What should I be paying?
While there’s genuinely space for the whole family, plus a slightly terrified dog in the boot, running the Urus isn’t going to be Skoda Kodiaq cheap. Lamborghini claims (thanks partly to a clever cylinder deactivation system that shuts off four cylinders below 3,000rpm, leaving you with 173lb ft of torque to work with) this is its most fuel efficient car ever. Clearly, that’s relative because 22.2mpg and 290g/km of CO2 is still juicier than most things with a number plate. Still, the 85-litre fuel tank means you can realistically expect over 400 miles between fill ups.
Options wise, we’d suggest avoiding the individual rear seat option and sticking with the standard bench. That way you can fold the rear seats when you need an expanded boot. The rest is up to you, but bearing in mind this is a £188,000 car even before you’ve got jiggy with the configurator, be warned that things can get very pricey, very quickly. Especially when you enter the realm of the Performante, which starts north of £200k.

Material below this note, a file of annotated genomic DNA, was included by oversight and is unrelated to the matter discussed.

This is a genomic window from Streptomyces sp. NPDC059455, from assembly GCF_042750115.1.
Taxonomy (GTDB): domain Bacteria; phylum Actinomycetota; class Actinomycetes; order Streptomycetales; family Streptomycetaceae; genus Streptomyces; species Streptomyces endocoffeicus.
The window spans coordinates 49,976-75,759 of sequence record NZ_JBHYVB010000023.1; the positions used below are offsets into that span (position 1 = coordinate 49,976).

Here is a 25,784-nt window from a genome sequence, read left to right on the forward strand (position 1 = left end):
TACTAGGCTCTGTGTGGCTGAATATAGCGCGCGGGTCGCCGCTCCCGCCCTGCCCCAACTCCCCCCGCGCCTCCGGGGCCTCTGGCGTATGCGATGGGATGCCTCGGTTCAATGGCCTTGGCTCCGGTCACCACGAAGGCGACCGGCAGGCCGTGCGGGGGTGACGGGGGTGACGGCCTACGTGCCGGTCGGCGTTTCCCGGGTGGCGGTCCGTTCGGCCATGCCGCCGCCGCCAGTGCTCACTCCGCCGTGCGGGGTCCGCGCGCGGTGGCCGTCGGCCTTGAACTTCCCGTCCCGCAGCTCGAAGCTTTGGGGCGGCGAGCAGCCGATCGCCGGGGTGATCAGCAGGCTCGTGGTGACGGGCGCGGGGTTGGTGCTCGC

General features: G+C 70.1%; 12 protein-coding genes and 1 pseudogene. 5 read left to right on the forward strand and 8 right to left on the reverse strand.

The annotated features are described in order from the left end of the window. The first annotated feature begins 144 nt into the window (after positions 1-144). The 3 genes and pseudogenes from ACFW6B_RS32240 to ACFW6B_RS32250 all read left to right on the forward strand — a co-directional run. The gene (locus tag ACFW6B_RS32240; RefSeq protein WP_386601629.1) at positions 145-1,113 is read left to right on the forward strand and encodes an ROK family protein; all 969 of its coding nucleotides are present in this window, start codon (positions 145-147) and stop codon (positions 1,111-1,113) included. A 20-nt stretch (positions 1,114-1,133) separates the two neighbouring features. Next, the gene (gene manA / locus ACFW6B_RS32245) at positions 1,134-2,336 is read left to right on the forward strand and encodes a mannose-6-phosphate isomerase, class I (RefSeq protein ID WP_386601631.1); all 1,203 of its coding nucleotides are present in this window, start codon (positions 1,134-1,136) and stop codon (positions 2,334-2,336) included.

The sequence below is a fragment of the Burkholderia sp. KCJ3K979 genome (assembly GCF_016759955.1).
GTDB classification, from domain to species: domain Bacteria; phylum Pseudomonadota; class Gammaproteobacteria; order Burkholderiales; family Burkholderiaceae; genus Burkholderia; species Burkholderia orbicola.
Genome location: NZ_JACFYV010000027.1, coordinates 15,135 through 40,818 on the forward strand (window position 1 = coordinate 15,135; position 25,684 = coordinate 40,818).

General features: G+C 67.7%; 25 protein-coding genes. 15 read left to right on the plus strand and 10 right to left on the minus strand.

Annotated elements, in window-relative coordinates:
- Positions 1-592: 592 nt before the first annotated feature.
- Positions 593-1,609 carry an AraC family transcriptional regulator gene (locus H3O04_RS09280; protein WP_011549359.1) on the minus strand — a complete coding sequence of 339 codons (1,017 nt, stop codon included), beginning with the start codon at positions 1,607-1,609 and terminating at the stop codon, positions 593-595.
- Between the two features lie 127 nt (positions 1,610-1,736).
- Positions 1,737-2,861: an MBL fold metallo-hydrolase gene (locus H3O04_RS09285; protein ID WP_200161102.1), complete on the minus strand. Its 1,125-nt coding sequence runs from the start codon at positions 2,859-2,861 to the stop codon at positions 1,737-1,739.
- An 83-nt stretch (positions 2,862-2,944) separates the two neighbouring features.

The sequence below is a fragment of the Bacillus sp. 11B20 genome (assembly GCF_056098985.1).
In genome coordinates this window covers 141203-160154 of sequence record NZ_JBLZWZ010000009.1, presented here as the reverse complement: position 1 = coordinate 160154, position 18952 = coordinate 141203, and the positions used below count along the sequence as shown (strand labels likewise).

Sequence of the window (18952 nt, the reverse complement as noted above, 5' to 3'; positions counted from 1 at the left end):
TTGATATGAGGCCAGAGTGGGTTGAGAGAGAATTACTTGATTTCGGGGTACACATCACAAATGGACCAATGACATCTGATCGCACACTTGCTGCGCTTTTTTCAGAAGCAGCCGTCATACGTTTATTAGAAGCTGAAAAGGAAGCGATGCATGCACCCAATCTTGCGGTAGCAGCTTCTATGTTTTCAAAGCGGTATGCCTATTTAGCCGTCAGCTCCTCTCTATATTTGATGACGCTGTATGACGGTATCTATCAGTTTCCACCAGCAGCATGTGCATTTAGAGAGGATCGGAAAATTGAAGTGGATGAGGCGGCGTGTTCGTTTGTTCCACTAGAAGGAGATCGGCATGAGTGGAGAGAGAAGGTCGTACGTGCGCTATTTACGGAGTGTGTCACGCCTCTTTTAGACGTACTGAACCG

And finally, there’s the social aspect. Public opinion on SUVs has softened considerably over the last five years, and they’re no longer perceived as the pariahs they once were, but even so a Lamborghini SUV is a strong image to project. One not everyone will appreciate. The Urus’ biggest problem is probably not any direct rivals, but the fact that for £188,000 you could buy yourself a new Range Rover and a Porsche 911 to blat around in at the weekends.